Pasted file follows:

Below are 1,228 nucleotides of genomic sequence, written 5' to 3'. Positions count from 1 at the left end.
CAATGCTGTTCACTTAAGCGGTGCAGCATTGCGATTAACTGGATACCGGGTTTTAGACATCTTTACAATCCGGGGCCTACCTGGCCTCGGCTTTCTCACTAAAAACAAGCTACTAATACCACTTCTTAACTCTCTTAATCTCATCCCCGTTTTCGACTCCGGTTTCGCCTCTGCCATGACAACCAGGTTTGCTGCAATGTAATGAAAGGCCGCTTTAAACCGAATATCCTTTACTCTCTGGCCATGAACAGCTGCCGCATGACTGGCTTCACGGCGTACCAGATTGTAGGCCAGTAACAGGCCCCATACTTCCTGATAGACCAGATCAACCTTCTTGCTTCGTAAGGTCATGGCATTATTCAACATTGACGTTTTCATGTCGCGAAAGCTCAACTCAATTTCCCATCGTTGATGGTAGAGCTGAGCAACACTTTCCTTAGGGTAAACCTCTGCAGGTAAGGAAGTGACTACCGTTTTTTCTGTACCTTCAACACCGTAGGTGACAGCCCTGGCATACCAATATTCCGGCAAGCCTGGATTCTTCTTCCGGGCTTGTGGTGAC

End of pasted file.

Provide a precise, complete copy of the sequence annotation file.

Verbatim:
Below are 1,228 nucleotides of genomic sequence, written 5' to 3'. Positions count from 1 at the left end.
CAATGCTGTTCACTTAAGCGGTGCAGCATTGCGATTAACTGGATACCGGGTTTTAGACATCTTTACAATCCGGGGCCTACCTGGCCTCGGCTTTCTCACTAAAAACAAGCTACTAATACCACTTCTTAACTCTCTTAATCTCATCCCCGTTTTCGACTCCGGTTTCGCCTCTGCCATGACAACCAGGTTTGCTGCAATGTAATGAAAGGCCGCTTTAAACCGAATATCCTTTACTCTCTGGCCATGAACAGCTGCCGCATGACTGGCTTCACGGCGTACCAGATTGTAGGCCAGTAACAGGCCCCATACTTCCTGATAGACCAGATCAACCTTCTTGCTTCGTAAGGTCATGGCATTATTCAACATTGACGTTTTCATGTCGCGAAAGCTCAACTCAATTTCCCATCGTTGATGGTAGAGCTGAGCAACACTTTCCTTAGGGTAAACCTCTGCAGGTAAGGAAGTGACTACCGTTTTTTCTGTACCTTCAACACCGTAGGTGACAGCCCTGGCATACCAATATTCCGGCAAGCCTGGATTCTTCTTCCGGGCTTGTGGTGAC